A state in which forces making for change in opposing directions are perfectly in balance, so that there is no tendency to change. For example, a market will be in equilibrium if the quantities of the product which buyers want to buy at the prevailing price is exactly matched by the amount which seilers wish to seil. If this were not so, then the price would be changing as buyers try to buy more of a good than is in fact available or seilers try to seil more of a good than buyers are prepared to accept at prevailing prices. In this case, price is the equilibriating mechanism. The concept of equilibrium is a very general one, which can be applied to any situation which is characterized by a set of interacting forces.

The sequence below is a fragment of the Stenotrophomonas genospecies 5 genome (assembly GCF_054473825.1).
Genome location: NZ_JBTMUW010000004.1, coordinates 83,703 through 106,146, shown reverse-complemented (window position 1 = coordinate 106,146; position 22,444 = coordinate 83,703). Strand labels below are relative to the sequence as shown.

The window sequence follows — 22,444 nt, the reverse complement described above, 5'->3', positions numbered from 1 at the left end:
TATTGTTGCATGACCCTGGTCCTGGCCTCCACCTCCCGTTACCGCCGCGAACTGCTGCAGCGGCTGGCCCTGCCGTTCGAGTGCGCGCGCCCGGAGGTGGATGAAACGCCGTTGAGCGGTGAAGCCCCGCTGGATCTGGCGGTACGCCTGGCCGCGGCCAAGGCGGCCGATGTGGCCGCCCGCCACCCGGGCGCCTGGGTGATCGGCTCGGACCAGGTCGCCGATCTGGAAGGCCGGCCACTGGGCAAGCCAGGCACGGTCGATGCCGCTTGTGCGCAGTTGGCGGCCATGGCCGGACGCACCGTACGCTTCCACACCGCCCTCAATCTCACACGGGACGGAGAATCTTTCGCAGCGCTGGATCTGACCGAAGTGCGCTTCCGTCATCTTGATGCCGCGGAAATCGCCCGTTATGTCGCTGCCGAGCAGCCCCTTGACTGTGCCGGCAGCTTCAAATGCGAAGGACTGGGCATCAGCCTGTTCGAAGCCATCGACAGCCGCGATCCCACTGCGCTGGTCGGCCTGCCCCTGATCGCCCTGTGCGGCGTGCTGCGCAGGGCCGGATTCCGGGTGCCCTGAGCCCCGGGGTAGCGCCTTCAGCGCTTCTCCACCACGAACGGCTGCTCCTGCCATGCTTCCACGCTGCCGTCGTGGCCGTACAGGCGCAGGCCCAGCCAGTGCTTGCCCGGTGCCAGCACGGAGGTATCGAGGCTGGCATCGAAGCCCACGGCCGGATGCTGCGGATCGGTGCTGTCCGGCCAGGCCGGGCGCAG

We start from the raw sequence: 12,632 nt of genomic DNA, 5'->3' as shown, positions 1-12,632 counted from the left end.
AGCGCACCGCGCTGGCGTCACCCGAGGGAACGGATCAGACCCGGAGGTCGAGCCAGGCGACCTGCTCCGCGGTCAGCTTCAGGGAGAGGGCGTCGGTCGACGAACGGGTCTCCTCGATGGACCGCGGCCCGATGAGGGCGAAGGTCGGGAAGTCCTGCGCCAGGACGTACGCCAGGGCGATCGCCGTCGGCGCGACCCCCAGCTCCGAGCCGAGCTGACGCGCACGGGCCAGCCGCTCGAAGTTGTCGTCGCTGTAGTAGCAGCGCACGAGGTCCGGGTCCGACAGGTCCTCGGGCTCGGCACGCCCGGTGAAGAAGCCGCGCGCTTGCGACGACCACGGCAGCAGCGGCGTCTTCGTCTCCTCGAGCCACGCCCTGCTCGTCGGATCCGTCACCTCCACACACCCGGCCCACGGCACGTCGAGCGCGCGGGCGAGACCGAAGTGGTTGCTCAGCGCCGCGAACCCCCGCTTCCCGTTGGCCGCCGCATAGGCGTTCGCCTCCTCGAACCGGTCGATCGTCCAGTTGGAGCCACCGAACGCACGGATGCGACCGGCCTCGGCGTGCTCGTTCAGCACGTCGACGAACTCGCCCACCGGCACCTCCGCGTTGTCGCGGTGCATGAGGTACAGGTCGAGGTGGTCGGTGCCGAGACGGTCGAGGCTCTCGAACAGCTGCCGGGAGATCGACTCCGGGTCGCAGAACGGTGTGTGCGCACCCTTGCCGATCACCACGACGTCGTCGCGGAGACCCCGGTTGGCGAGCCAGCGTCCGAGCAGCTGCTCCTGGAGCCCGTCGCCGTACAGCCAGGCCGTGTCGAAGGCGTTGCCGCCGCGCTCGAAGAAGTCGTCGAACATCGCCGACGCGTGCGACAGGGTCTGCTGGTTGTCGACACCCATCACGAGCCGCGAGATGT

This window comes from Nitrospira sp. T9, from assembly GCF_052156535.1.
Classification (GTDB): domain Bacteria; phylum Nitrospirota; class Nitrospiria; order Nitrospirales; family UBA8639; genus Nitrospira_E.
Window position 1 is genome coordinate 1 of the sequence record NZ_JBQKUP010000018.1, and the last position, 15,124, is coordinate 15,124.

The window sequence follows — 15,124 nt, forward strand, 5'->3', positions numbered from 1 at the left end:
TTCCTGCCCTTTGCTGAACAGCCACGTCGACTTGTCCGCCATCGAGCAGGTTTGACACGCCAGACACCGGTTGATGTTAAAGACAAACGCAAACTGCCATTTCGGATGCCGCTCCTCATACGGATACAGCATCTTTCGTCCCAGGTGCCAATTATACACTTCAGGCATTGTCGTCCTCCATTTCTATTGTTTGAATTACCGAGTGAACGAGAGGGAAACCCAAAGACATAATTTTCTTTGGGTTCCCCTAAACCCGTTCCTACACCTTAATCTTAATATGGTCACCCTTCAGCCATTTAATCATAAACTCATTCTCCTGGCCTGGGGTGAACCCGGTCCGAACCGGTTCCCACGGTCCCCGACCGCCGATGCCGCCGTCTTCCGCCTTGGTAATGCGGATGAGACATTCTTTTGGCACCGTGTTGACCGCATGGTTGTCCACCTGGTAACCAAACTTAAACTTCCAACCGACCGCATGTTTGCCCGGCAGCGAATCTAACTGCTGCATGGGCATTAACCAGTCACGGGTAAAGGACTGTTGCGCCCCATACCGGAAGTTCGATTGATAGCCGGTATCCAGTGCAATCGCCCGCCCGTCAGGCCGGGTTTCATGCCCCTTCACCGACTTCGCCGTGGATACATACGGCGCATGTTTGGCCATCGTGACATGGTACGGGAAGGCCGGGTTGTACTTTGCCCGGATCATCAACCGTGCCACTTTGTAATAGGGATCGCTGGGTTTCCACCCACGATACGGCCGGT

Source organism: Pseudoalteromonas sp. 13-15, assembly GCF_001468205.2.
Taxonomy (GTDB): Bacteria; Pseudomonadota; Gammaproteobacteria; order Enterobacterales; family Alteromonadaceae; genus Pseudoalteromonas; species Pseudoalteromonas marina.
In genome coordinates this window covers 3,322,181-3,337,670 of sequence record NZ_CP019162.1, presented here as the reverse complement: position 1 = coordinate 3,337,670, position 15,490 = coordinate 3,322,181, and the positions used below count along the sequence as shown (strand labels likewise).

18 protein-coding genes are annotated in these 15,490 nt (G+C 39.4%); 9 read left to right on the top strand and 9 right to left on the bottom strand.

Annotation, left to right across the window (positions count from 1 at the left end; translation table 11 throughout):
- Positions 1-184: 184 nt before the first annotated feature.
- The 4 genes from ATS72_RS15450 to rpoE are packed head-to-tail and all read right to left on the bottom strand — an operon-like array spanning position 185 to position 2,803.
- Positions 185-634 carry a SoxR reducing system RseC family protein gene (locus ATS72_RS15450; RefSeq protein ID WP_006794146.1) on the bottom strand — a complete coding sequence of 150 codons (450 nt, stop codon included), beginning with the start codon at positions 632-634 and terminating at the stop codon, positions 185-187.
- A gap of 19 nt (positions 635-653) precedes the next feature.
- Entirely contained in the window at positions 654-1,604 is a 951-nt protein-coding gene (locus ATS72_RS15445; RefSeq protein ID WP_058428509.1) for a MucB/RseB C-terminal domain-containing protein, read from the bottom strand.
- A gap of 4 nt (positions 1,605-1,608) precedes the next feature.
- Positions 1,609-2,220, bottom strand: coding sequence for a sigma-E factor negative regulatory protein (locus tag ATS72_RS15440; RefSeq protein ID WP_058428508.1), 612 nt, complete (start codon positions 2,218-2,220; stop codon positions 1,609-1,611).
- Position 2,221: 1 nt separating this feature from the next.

|Reference: The Penguin Dictionary of Economics, 3rd edt.|